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1.) Get Organized. Wanting to buy a home doesn’t mean you’re actually ready to do so. You have a lot of homework to do, especially when it comes to your credit. Know the credit score requirements of lenders and understand the different types of loans and their requirements. Make a list and check it twice before you apply for a mortgage, your credit score and purchasing power depends on it.
2.) Know your Debt-to-Income Ratio. According to the Credit Union National Association, a conventional home loan requires applicants to never exceed a debt ratio of 28 percent of their gross monthly income. You can improve your chances of securing a mortgage long before you start shopping for a home. Get a free rough assessment of how much "house" you can afford from a House Value Store Local Expert. They will calculate approximate mortgage payments for homes that are within your budget, along with taxes, insurance, and utilities. Take that calculated payment and compare it to what you’re paying now for rent. Bank the difference and use the money down the road for a down payment or closing costs on your home. The best part about this plan is that you can realistically see how much you can afford in a real-life scenario and scale down your payments if you need to.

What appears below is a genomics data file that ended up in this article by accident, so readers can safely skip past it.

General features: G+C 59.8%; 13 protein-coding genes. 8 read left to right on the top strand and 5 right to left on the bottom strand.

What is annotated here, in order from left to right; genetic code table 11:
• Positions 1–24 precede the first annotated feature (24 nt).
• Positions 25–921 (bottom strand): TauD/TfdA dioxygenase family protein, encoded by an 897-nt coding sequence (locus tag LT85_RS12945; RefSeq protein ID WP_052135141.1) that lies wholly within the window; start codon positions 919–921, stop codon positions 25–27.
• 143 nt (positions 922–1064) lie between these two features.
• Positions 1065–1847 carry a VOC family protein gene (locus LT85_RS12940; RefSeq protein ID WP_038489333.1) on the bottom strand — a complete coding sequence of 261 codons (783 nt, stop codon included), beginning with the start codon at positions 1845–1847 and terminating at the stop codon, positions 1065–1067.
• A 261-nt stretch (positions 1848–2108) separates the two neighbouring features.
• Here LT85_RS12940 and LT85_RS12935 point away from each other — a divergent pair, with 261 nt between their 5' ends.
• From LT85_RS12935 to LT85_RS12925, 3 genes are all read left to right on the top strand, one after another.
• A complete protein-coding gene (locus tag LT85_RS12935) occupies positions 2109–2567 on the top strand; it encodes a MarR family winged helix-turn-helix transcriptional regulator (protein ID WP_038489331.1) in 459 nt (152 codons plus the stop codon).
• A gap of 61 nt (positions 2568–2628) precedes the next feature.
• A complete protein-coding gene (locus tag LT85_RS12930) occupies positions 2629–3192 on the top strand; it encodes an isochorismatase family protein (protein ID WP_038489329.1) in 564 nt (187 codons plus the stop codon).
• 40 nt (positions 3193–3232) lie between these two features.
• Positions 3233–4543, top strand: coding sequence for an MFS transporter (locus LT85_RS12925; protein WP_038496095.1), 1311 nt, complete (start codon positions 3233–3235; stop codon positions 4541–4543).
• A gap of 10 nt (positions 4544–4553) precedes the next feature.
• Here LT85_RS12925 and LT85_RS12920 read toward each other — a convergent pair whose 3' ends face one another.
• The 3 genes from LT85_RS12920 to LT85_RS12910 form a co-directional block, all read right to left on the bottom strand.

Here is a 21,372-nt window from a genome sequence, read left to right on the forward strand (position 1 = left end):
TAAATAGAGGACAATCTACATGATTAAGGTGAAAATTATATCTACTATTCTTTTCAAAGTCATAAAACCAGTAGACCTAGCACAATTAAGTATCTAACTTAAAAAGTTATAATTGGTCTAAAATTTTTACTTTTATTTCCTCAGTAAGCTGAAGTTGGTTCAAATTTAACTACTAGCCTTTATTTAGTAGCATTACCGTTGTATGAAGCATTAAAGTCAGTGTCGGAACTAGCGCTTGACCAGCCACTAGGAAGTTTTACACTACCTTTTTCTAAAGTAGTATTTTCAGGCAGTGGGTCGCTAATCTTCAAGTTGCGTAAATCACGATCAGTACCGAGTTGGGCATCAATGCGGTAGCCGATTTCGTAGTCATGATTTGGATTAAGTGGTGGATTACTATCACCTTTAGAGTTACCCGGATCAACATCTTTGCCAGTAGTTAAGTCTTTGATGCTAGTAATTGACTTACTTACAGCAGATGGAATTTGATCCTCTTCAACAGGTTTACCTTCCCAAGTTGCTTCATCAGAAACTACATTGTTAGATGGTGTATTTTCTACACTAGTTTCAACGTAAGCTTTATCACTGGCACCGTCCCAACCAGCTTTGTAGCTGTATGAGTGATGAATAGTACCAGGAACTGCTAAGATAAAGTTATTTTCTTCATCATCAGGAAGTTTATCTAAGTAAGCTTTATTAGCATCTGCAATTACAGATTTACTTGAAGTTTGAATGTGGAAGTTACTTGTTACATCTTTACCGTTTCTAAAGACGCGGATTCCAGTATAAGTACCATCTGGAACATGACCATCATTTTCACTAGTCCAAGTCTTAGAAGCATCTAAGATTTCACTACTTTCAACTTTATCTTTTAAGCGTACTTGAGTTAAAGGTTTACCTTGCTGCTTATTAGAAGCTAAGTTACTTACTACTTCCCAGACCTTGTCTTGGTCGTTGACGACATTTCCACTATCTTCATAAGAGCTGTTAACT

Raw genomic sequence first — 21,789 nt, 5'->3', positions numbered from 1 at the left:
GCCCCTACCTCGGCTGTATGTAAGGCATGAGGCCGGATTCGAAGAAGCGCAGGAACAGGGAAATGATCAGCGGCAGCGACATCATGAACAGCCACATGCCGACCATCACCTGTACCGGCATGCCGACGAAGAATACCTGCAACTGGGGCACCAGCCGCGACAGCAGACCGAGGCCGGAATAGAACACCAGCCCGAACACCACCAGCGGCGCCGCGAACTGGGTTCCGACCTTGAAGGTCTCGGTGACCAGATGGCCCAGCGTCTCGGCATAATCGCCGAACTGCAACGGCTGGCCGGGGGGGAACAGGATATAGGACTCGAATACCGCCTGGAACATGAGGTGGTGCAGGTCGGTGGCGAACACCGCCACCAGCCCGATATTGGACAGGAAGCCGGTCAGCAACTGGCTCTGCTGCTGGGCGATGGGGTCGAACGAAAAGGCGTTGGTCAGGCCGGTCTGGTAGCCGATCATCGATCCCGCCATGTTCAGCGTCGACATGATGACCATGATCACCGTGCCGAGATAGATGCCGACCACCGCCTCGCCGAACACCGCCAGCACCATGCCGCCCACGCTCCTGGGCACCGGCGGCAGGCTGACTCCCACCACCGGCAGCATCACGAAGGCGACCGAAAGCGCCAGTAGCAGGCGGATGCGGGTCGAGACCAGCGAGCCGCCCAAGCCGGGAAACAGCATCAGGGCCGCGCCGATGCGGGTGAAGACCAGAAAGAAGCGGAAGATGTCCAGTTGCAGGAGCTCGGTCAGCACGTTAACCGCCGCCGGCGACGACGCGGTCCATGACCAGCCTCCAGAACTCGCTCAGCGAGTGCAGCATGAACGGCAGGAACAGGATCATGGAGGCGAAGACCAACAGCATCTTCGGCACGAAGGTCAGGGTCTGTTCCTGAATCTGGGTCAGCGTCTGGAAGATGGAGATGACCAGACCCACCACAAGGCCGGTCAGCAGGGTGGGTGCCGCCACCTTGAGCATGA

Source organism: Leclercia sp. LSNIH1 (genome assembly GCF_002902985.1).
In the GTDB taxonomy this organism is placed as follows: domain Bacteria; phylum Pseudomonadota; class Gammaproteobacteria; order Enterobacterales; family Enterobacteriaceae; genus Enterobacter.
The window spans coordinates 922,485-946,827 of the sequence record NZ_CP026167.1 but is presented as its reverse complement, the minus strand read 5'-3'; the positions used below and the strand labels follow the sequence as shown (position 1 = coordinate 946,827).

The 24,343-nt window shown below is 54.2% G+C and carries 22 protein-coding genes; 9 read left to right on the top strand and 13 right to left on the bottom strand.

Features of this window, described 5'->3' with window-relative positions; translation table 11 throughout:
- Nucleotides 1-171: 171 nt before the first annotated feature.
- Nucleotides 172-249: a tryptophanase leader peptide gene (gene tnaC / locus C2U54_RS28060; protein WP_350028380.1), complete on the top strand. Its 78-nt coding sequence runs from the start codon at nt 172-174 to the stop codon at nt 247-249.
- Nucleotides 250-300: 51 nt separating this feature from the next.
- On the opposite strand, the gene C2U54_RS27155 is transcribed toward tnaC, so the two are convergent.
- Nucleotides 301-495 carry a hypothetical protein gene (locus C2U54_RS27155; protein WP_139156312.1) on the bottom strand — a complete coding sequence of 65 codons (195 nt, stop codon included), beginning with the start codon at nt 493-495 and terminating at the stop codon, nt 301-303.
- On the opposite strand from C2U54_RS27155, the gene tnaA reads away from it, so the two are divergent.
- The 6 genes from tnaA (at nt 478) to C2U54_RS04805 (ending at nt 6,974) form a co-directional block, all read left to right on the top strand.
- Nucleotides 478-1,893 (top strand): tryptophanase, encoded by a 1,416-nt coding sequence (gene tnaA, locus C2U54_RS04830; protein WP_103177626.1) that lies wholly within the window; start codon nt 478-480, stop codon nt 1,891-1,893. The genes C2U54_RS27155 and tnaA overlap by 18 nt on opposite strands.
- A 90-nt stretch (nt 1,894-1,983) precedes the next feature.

3.) Save Every Penny You Can. Squirreling away money is something you should be doing, above and beyond saving for a down payment and closing costs. Lenders want to know that you aren’t scraping by, paycheck to paycheck. If you have three to six months’ worth of mortgage payments and living expenses set aside, they’ll view you as a viable applicant for a home loan.
Lenders like the FHA will give you more options and wiggle room when they see you’ve built up a nice nest egg. As a homeowner, this money can be used to help cover emergency repairs and maintenance too. On average, you will spend 2.5-3 percent of your home’s value on repairs and regular maintenance. If purchasing a quarter-million-dollar home, expect to save $520-$626 per month. A solid emergency fund makes sense, raises your credit score, and ensures you won’t lose it all in the face of disaster.